HMA v Calvin McRobb

At Aberdeen Sheriff Court today, 7 April 2017, Sheriff Graeme Napier sentenced Calvin McRobb to a Community Payback Order together with a Restriction of Liberty Order after the accused pled guilty to causing the death of Benjamin Waterfield by careless driving. He was also disqualified from holding or obtaining a driving licence for a period of three years.

On sentencing, Sheriff Napier made the following statement in court:

“In this case you Calvin McRobb have pled guilty to driving a vehicle without due care and attention and without reasonable consideration for other road users, on 13 March 2016 on the A947 Newmacher to Aberdeen Road, causing the death of your 17-year-old friend Benjamin Waterfield (Ben, as I understand he was known by his family), contrary to section 2B of the Road Traffic Act 1988. 

It is important to recognise that whilst the charge is not one of causing death through dangerous driving, nonetheless you have accepted that you drove at excessive speed for the road conditions and – despite what you have said to the social worker who interviewed you – at a speed in excess of the limit for that road, losing control of that vehicle having entered a marked double bend allowing the vehicle to cross on to the wrong side of the road and collide with an oncoming vehicle causing significant damage to the vehicles, causing significant injuries to yourself, the driver of the other vehicle and a 16-year-old passenger in your vehicle, and also such significant injuries to your friend that he died from those injuries, notwithstanding what were clearly significant efforts of medical staff over the next 34 hours to save his life; thus depriving him at such a young age of the years of the life he and those close to him had to  look forward to.

I have already expressed my condolences to the family of the deceased, but they may be of little comfort to them in the grief they feel and always will. Nothing I do as far as sentence can alter that fact.

As is apparent from the detailed criminal justice social work report, you recognise that you will have to live with the consequences of your driving on that day. But so will Ben’s family, as is clear from the victim impact statements which I was shown when the plea was first tendered.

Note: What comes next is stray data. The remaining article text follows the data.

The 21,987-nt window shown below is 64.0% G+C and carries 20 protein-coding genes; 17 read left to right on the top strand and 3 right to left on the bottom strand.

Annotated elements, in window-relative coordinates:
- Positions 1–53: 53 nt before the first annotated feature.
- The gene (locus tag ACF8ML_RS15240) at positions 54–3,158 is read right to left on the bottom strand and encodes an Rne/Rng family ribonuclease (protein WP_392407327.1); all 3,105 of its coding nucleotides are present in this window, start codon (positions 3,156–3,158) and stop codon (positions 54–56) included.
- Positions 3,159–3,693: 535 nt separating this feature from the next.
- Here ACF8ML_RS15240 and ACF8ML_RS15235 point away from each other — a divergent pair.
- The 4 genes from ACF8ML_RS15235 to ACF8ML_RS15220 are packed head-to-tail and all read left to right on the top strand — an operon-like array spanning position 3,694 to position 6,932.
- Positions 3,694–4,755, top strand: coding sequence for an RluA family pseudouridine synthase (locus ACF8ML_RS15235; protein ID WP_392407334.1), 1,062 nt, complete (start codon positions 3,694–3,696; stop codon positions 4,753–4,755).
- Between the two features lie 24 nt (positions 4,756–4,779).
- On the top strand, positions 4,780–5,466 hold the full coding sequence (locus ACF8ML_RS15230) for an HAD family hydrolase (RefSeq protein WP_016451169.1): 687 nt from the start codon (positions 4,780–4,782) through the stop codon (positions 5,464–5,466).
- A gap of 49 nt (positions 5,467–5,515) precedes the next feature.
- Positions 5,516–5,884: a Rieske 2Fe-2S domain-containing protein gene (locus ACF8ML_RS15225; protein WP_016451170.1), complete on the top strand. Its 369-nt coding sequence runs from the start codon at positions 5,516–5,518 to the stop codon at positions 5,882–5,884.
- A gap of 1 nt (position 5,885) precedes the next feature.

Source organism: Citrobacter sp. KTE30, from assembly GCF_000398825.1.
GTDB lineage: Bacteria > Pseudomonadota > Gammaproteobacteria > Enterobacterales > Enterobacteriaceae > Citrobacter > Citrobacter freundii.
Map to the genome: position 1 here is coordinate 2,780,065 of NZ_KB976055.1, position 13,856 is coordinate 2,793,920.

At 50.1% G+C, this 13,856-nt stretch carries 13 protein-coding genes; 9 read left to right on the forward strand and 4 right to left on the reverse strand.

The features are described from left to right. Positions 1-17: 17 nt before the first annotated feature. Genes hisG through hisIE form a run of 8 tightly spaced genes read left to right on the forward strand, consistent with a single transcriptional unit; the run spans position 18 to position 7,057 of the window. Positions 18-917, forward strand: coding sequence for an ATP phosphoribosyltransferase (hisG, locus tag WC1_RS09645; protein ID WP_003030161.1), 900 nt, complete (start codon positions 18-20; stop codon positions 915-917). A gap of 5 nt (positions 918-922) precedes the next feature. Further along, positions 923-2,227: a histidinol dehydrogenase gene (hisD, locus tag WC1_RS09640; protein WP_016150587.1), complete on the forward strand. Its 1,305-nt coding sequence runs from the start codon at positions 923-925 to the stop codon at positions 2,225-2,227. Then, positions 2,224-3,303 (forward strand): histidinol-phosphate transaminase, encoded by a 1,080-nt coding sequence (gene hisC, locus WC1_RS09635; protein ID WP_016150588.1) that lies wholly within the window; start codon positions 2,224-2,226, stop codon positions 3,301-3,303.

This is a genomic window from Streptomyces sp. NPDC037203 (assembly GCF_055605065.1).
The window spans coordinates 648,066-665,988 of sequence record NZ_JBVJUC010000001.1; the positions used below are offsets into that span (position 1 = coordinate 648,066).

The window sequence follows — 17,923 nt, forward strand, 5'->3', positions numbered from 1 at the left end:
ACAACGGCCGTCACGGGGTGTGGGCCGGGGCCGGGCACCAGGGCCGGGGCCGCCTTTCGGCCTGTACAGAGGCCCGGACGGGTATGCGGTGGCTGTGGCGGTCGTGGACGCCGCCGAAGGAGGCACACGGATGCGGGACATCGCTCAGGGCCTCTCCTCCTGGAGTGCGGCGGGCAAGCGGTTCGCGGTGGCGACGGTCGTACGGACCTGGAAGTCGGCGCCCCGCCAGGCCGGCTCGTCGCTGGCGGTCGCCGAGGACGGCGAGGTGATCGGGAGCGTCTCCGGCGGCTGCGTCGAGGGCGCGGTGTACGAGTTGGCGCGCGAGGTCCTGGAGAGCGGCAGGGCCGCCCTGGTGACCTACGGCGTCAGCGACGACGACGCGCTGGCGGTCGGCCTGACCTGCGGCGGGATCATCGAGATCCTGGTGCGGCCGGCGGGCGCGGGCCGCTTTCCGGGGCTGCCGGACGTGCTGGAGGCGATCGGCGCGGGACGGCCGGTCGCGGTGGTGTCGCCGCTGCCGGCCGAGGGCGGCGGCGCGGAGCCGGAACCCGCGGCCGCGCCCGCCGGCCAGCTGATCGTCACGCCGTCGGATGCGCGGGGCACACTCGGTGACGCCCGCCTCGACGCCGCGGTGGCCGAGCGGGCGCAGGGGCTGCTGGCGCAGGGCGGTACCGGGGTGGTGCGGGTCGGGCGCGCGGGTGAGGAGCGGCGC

In cases such as this Parliament has set out the maximum penalty which I can impose as five years in prison, contrasting with the 14 years available where the charge is one of causing death by dangerous driving.

In assessing the appropriate penalty to impose, no formal guidelines have been issued in Scotland, although the High Court has made it clear that in cases such as this it is appropriate for sheriffs to have regard to the Definitive Guidelines issued for England and Wales.

In that respect your agent is right to remind me of what was said in the case of HM Advocate v Geddes, in which the Appeal Court made it clear that the English guidelines should not be followed slavishly but that the appropriate sentence should be determined in accordance with the modern Scottish approach to sentencing. That is of course particularly relevant in the case of a young offender such as here.

The English case of Rice, which I cannot find referred to in Geddes or any other Scottish case I am aware of, is interesting if only from the fact that the approach there perhaps shows why the English guidelines cannot be slavishly followed and any sentence has to be seen in the context of the local jurisdiction.

Although Parliament has provided that proceedings for this offence may be taken on Indictment where a sentence of up to five years imprisonment may be appropriate, equally a fine may be imposed even on indictment and the charge can be dealt with on summary complaint where the penalties are more limited. Accordingly, it is far from inevitable that a custodial sentence must follow conviction on such a charge.